Residents began removal of the illegal structure on Alfred Ave. Feb. 16 (Deb Meissner photo)

Residents began removal of the illegal structure on Alfred Ave. Feb. 16 (Deb Meissner photo)

Residents voluntarily remove illegal shed upon orders from council

Council demands illegal structure removed; completed voluntarily by residents

Removal of an illegal structure on Alfred Avenue has been completed voluntarily by the residents, without the need for remedial action by the Town of Smithers.

The structure, deemed a hazard to the residents by the Smithers building inspector, was a non compliant, three-sided frame building attached to a combustible motor home. Of concern was the wood burning stove installed inside the shed.

“Town staff are concerned that this structure creates an unsafe condition for a variety of reasons, but immediate threats include the structure either burning down or collapsing under snow load,” a report to Smithers town council read.

READ MORE: Shed attached to RV ordered removed by Smithers council

In October 2020, at the request of Smithers RCMP due to numerous complaints, the town’s building inspector and town bylaw enforcement officer attended the site, to inform the owner the structure was not in compliance with town bylaws, was unsafe and needed to be removed.

In a report to council dated Jan. 8, after a series of contacts with the owner, over several months, town staff recommended to council “demolition is considered the best option.”

Council voted for removal, but councillor Thomas and Mayor Atrill voiced concerns about the time of year, the weather being the coldest of the season, and wondering if community agencies were involved to help the residents find alternate arrangements for shelter and heat.

READ MORE: Council candidates agree Smithers has a housing problem; differ on solutions

Smithers bylaw enforcement officer Matt Davey, was able to engage community resources to help the owner, and on Feb. 16, the residents began removing the structure.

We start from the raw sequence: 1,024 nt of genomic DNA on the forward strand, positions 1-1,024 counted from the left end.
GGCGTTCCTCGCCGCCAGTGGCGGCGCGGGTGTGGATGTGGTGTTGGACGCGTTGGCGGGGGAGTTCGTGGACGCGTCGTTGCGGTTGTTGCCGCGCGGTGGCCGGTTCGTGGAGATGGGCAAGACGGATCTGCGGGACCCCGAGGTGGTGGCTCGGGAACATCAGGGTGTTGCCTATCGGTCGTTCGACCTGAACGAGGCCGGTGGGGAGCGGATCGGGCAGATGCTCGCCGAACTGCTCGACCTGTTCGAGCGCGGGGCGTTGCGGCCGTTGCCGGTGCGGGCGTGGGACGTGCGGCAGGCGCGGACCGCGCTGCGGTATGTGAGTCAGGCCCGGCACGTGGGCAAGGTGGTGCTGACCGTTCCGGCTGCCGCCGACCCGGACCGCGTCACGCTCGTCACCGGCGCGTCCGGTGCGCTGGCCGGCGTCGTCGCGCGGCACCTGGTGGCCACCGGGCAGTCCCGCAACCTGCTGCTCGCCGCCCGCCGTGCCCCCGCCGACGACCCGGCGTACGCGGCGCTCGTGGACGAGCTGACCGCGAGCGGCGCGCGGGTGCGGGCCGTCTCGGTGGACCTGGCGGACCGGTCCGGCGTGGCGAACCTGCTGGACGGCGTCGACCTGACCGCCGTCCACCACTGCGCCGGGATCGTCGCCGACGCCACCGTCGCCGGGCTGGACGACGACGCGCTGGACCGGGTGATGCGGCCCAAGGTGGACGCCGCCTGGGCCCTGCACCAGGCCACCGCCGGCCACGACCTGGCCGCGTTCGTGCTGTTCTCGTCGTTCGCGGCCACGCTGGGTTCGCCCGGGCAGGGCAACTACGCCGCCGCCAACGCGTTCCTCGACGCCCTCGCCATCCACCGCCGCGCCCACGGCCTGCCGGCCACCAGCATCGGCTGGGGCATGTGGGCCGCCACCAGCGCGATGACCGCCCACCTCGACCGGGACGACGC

“This was undertaken by the residents without the need for the town to take any remedial action, which was the best possible solution for all involved” said Davey.

Like us on Facebook and follow us on Twitter

Get local stories you won't find anywhere else right to your inbox.
Sign up here


Demolition almost complete on illegal shed Feb. 19 (Deb Meissner photo)

Demolition almost complete on illegal shed Feb. 19 (Deb Meissner photo)

Demolition almost complete on illegal shed Feb. 19 (Deb Meissner photo)

Demolition almost complete on illegal shed Feb. 19 (Deb Meissner photo)

Just Posted

The property on which a residential school (pictured) that was torn down years ago in Lower Post is to be the location of a cultural centre. (Indian Residential School History and Dialogue Centre photo)
Lower Post residential school building to be demolished, replaced with cultural centre

Project to be funded by federal and provincial governments, Daylu Dena Council

The Dease Lake Airport is receiving $11-million in upgrades funded by the province, Regional District of Kitimat-Stikine and mining companies. (British Columbia Aviation Council)
Major upgrades coming to Dease Lake Airport

Airport to receive $11-million from the province, regional district and mining companies

Dianna Plouffe, right, with Mayor Gladys Atrill in front of Town Hall following the announcement she will be the new CAO> (Facebook photo)
Director of corporate services named Smithers CAO

Dianna Plouffe replaces Alan Harris who is retiring at the end of April